There are more inefficient areas of finance that blockchain can accelerate such as trading, which traditionally requires heavy paperwork and shuts down at the weekend. However, blockchains can be adapted to systems where all participants can easily check and verify trades and execute them in real time, 24 hours a day, seven days a week. Furthermore, companies like Figure are using blockchain to provide personal loans and mortgages, again with much faster turnaround times than have been standard in the industry for decades.

Building societies trust in cryptocurrency

Although blockchain technology has been mainstream for nearly a decade, cryptocurrency is yet to be considered as legal tender in all but one country, El Salvador. Governing bodies till consider it as being the unregulated, ungoverned, and often unlawful frontier of money.

Only 2.3 million people in the UK hold any form of cryptocurrency, whereas one-third of the region owns traditional investments like stocks and shares. Use of other blockchain applications is likely to be rare, and the most recent research on people’s attitudes showed that 70% of survey respondents either hadn’t heard of cryptocurrencies or didn’t know how to define one. Just 7% of respondents who hadn’t already purchased cryptocurrency said they intended to do so. It is therefore apparent that fintech companies have a lot to do before the idea of blockchain-based services expands past a narrow, overwhelmingly wealthy, middle-aged, white and male demographic.

The importance of a secure blockchain

There are two ways for bad actors to breach blockchain security. The first is through editing the historical record itself – performing ‘double spend’ attacks in which a transaction is performed; the block that records that transaction is replaced by a block that does not. If one actor controls the majority of the computing power in a blockchain then they effectively get to decide what is ‘true’ on that blockchain. Given the technical complexity and raw computing power required, this type of attack is very unlikely.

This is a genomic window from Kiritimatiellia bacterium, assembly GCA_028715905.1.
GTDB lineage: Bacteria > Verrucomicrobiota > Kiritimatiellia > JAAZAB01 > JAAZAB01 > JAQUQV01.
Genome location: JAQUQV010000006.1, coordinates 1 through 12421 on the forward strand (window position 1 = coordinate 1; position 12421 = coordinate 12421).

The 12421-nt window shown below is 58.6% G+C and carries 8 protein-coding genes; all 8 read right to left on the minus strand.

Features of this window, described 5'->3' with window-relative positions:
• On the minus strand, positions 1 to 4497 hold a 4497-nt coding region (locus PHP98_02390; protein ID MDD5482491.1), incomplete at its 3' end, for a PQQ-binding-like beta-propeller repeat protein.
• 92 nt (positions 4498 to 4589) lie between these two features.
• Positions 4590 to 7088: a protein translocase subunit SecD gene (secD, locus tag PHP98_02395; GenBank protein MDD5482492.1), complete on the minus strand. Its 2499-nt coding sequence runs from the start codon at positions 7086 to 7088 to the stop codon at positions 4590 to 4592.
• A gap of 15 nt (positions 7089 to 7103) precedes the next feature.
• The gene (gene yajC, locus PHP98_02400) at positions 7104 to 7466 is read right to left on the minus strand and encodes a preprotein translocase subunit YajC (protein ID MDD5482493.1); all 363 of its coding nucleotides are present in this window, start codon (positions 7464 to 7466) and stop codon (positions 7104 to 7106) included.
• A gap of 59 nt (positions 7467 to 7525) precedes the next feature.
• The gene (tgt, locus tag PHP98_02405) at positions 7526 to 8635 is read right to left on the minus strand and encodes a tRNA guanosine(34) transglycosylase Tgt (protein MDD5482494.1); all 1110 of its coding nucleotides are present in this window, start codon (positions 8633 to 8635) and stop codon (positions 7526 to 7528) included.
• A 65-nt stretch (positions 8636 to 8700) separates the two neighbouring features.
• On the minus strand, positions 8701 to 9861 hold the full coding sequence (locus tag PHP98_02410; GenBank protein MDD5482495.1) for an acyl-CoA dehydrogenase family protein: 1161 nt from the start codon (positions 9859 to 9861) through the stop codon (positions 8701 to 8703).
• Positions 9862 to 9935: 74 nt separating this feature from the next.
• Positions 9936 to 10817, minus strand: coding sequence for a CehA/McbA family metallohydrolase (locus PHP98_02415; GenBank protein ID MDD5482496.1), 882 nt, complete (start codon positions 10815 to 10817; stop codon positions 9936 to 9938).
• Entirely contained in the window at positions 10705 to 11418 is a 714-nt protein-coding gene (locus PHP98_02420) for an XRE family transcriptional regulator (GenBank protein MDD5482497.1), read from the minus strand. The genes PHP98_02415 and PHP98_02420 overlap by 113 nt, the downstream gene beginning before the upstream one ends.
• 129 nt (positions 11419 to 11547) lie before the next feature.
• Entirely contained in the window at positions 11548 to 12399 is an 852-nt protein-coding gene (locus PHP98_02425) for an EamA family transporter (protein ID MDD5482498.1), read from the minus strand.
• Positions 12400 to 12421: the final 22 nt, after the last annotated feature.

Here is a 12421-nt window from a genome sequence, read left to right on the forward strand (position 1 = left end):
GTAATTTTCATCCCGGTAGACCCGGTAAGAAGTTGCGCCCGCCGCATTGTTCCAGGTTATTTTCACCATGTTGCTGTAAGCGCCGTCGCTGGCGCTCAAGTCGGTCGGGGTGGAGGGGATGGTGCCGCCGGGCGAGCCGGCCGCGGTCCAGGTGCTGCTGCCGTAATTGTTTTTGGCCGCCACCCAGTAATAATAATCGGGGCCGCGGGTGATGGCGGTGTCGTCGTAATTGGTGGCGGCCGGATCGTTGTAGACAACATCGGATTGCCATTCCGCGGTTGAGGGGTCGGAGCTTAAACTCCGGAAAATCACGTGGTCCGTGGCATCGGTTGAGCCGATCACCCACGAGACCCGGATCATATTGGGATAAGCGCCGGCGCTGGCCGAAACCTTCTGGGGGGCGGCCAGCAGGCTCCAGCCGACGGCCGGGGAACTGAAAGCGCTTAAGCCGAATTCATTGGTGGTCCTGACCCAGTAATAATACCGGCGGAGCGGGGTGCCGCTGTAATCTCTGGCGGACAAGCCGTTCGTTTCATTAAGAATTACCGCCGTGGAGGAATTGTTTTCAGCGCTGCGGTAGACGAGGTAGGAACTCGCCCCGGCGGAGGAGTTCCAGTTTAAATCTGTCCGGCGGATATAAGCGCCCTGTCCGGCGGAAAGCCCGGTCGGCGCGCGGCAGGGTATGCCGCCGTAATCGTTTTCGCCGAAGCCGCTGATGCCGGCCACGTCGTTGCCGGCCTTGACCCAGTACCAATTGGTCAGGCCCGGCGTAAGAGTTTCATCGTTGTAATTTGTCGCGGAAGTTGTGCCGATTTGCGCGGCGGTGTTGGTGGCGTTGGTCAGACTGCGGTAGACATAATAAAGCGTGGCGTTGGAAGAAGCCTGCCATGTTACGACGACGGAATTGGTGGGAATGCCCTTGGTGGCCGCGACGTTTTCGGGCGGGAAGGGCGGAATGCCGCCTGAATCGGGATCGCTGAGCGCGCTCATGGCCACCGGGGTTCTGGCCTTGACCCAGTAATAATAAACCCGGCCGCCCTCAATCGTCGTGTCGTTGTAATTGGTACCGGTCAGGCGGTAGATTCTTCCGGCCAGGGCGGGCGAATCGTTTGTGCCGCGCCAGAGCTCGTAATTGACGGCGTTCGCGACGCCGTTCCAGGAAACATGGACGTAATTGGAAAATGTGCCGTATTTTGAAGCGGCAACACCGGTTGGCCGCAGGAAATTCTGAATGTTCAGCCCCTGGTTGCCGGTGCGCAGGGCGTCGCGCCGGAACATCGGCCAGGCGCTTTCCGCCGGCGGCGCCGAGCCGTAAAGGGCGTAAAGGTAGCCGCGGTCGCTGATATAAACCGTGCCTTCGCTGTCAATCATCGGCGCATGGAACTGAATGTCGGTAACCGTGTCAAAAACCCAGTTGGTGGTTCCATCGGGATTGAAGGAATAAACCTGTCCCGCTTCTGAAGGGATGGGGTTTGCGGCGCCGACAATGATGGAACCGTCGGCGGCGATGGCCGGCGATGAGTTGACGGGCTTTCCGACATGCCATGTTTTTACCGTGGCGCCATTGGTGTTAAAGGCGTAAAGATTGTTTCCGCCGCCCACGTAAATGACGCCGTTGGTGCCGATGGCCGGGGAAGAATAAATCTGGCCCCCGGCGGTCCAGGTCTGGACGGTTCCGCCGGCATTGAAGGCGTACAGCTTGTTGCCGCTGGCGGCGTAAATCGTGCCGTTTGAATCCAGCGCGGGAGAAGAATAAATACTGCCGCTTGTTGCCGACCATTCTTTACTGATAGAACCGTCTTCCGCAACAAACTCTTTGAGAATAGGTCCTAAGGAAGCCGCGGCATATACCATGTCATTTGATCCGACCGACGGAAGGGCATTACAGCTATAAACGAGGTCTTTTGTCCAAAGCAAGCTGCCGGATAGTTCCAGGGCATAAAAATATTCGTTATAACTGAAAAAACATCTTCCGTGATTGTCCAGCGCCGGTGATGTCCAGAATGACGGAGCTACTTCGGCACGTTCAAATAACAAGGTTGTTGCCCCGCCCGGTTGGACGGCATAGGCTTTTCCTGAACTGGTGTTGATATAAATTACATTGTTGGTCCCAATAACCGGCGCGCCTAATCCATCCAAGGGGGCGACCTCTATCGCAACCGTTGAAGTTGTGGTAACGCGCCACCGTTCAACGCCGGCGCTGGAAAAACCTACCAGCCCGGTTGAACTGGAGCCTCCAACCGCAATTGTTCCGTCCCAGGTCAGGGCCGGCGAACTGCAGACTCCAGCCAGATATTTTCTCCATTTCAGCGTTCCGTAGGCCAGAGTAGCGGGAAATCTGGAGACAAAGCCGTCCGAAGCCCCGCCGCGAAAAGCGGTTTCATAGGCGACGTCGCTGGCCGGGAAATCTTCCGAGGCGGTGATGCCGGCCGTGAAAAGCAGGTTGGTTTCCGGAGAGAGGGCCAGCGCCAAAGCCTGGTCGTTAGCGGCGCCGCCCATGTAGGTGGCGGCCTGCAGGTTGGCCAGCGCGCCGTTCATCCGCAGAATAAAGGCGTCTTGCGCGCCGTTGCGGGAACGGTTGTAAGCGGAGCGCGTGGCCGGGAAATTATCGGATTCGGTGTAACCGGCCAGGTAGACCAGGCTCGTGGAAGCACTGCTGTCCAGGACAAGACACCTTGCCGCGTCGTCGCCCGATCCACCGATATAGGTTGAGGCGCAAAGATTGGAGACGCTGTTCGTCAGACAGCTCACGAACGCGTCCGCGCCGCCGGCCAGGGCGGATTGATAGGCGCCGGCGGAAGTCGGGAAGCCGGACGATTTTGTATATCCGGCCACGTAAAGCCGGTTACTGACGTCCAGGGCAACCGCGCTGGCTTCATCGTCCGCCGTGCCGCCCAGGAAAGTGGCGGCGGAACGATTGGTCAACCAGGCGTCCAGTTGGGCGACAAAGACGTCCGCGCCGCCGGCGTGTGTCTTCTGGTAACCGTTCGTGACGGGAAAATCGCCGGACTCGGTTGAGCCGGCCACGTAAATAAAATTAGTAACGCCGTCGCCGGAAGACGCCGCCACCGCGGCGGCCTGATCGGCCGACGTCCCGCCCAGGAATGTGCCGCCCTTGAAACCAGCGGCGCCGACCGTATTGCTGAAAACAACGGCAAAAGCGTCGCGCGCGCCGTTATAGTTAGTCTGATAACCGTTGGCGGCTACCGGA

The second, more common breach occurs when hackers compromise an individual wallet by finding or correctly guessing the username and password to get into an account. So-called ‘hot wallets’ can and have been hacked. Poor password management and a lack of two-factor identification could lead to the contents of your wallet being wiped. More worryingly for businesses, blockchain-based companies like cryptocurrency exchanges also use private and public keys; the method for getting money from a site like Coinbase is no different from getting it from a friend. This is why exchange hacks are so common – a hacker just needs two pieces of information and they have the keys to the kingdom.

Therefore, the strong cryptography provided by hardware security modules will become crucial to blockchain-based fintechs as they generate, store and protect the private and public keys that form the ‘root of trust’ in blockchains. Because each node in the blockchain has access to part of the chain, there is no central location where data can be protected behind firewalls, however with hardware security modules (HSMs), companies handling sensitive financial data can be assured that their information is secured safely.

It is impossible to predict future compliance regulations with blockchain technology continuously evolving. However, the crucial part that HSMs play in providing security suggests that FinTechs will continue to rely on them as blockchain technology evolves.